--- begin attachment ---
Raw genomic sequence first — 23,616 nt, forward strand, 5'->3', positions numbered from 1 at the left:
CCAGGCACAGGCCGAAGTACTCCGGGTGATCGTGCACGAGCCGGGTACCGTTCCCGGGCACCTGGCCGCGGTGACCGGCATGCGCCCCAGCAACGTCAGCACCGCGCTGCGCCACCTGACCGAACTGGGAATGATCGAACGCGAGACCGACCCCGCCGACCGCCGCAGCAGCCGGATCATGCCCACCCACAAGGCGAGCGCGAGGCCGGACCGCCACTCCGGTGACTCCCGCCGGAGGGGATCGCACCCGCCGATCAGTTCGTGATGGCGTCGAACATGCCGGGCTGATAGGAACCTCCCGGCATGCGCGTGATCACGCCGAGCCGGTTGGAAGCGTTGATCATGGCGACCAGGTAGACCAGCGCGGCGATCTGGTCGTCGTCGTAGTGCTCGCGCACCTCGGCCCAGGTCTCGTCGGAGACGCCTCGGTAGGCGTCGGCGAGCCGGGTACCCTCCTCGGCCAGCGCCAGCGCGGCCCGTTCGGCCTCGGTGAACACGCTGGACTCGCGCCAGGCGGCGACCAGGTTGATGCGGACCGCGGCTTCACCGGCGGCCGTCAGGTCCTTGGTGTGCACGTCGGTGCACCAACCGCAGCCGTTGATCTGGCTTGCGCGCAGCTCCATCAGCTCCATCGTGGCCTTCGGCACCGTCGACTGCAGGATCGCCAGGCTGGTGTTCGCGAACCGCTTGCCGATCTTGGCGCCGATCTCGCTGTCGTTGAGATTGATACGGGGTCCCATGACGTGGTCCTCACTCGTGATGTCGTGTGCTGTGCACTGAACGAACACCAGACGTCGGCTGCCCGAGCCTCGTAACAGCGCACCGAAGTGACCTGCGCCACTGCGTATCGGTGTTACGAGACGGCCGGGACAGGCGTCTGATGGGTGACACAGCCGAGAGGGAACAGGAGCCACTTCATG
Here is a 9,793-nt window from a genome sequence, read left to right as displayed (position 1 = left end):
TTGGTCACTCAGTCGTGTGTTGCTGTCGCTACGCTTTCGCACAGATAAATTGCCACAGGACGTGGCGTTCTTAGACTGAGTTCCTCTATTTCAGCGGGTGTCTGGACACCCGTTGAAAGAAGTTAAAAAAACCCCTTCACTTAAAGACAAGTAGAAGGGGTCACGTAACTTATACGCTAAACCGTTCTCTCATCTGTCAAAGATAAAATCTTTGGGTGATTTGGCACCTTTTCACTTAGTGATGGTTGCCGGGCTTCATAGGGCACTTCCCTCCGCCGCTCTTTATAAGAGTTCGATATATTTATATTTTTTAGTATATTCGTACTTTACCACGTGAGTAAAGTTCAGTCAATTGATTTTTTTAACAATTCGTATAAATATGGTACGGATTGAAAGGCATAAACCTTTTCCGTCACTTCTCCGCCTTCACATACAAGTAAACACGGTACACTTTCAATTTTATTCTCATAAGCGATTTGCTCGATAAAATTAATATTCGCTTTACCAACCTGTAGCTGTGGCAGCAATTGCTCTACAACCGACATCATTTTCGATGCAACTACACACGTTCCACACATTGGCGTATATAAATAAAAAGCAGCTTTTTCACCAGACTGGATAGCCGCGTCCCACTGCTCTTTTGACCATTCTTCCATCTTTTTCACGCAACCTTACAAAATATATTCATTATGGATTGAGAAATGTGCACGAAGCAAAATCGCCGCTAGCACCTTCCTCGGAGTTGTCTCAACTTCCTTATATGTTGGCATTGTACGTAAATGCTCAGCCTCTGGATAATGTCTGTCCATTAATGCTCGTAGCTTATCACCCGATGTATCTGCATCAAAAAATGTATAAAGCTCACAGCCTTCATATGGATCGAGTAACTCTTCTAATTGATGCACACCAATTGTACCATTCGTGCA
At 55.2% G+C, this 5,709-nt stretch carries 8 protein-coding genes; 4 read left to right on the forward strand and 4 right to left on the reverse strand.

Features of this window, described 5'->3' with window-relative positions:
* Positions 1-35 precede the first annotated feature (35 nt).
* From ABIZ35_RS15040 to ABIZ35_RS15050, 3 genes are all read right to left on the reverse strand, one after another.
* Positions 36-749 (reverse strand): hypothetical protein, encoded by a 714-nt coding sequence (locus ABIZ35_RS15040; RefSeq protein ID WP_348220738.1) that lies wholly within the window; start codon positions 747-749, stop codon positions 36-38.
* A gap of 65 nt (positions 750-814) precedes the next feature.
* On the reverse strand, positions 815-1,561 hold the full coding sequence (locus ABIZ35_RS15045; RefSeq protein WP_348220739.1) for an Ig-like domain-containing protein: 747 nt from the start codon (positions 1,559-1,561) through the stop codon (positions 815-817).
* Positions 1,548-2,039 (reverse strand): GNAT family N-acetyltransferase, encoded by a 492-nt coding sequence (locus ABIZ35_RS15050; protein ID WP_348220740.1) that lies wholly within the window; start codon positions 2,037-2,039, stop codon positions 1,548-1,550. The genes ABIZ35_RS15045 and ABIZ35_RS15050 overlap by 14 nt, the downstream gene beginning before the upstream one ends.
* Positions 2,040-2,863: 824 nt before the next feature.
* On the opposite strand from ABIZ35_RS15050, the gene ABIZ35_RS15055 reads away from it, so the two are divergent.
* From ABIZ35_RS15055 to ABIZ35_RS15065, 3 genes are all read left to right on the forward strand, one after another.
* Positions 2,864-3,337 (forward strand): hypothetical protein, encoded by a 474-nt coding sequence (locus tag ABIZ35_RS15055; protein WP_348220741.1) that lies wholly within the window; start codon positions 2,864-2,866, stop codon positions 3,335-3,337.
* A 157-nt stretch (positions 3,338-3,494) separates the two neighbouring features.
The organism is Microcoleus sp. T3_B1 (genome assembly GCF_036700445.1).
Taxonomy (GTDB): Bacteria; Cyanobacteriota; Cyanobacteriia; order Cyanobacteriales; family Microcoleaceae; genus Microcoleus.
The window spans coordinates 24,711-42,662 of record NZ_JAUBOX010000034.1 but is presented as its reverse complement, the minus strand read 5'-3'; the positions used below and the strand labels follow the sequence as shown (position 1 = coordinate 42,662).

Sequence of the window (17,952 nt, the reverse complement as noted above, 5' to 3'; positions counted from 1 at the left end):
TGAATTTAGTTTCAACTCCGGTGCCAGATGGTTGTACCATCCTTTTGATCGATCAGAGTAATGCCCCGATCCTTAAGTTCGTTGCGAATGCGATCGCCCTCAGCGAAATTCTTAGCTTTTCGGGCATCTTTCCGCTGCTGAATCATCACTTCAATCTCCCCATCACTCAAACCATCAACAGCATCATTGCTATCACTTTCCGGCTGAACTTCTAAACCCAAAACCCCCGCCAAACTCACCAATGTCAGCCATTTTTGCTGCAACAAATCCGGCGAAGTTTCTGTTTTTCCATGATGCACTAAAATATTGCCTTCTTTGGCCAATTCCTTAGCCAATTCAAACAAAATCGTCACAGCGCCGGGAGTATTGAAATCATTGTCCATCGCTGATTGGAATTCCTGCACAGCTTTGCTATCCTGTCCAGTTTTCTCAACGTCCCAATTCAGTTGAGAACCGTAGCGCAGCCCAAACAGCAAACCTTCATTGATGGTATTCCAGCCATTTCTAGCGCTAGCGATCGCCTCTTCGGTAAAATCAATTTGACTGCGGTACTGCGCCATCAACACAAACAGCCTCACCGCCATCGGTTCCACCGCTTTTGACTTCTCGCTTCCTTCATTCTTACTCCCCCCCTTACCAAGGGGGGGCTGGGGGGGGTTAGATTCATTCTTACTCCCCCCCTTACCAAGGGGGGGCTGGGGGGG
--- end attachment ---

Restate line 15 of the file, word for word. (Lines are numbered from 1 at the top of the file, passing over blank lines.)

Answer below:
* From ABIZ35_RS15055 to ABIZ35_RS15065, 3 genes are all read left to right on the forward strand, one after another.